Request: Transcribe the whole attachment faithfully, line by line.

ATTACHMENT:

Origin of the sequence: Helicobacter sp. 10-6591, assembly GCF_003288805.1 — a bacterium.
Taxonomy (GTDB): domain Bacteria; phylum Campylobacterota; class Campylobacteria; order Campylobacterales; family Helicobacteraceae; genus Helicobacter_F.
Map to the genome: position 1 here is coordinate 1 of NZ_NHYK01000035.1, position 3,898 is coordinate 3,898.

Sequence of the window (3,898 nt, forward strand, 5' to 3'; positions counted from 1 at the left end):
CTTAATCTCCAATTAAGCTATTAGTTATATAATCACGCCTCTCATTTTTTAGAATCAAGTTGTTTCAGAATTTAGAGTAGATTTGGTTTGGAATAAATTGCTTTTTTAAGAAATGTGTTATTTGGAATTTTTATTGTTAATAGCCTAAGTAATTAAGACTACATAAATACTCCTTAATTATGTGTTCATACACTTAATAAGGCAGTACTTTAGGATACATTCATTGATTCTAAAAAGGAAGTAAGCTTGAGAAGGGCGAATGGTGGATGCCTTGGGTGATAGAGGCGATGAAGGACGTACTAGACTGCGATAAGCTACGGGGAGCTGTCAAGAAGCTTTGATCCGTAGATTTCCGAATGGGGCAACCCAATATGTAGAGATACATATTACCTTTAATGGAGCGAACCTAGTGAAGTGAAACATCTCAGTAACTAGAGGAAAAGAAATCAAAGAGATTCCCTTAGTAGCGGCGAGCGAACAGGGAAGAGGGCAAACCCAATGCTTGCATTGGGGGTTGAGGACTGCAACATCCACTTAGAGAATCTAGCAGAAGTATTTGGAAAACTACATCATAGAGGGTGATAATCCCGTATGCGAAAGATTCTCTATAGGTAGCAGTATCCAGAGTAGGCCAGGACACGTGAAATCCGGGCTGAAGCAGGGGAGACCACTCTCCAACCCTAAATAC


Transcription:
Origin of the sequence: Helicobacter sp. 10-6591, assembly GCF_003288805.1 — a bacterium.
Taxonomy (GTDB): domain Bacteria; phylum Campylobacterota; class Campylobacteria; order Campylobacterales; family Helicobacteraceae; genus Helicobacter_F.
Map to the genome: position 1 here is coordinate 1 of NZ_NHYK01000035.1, position 3,898 is coordinate 3,898.

Sequence of the window (3,898 nt, forward strand, 5' to 3'; positions counted from 1 at the left end):
CTTAATCTCCAATTAAGCTATTAGTTATATAATCACGCCTCTCATTTTTTAGAATCAAGTTGTTTCAGAATTTAGAGTAGATTTGGTTTGGAATAAATTGCTTTTTTAAGAAATGTGTTATTTGGAATTTTTATTGTTAATAGCCTAAGTAATTAAGACTACATAAATACTCCTTAATTATGTGTTCATACACTTAATAAGGCAGTACTTTAGGATACATTCATTGATTCTAAAAAGGAAGTAAGCTTGAGAAGGGCGAATGGTGGATGCCTTGGGTGATAGAGGCGATGAAGGACGTACTAGACTGCGATAAGCTACGGGGAGCTGTCAAGAAGCTTTGATCCGTAGATTTCCGAATGGGGCAACCCAATATGTAGAGATACATATTACCTTTAATGGAGCGAACCTAGTGAAGTGAAACATCTCAGTAACTAGAGGAAAAGAAATCAAAGAGATTCCCTTAGTAGCGGCGAGCGAACAGGGAAGAGGGCAAACCCAATGCTTGCATTGGGGGTTGAGGACTGCAACATCCACTTAGAGAATCTAGCAGAAGTATTTGGAAAACTACATCATAGAGGGTGATAATCCCGTATGCGAAAGATTCTCTATAGGTAGCAGTATCCAGAGTAGGCCAGGACACGTGAAATCCGGGCTGAAGCAGGGGAGACCACTCTCCAACCCTAAATAC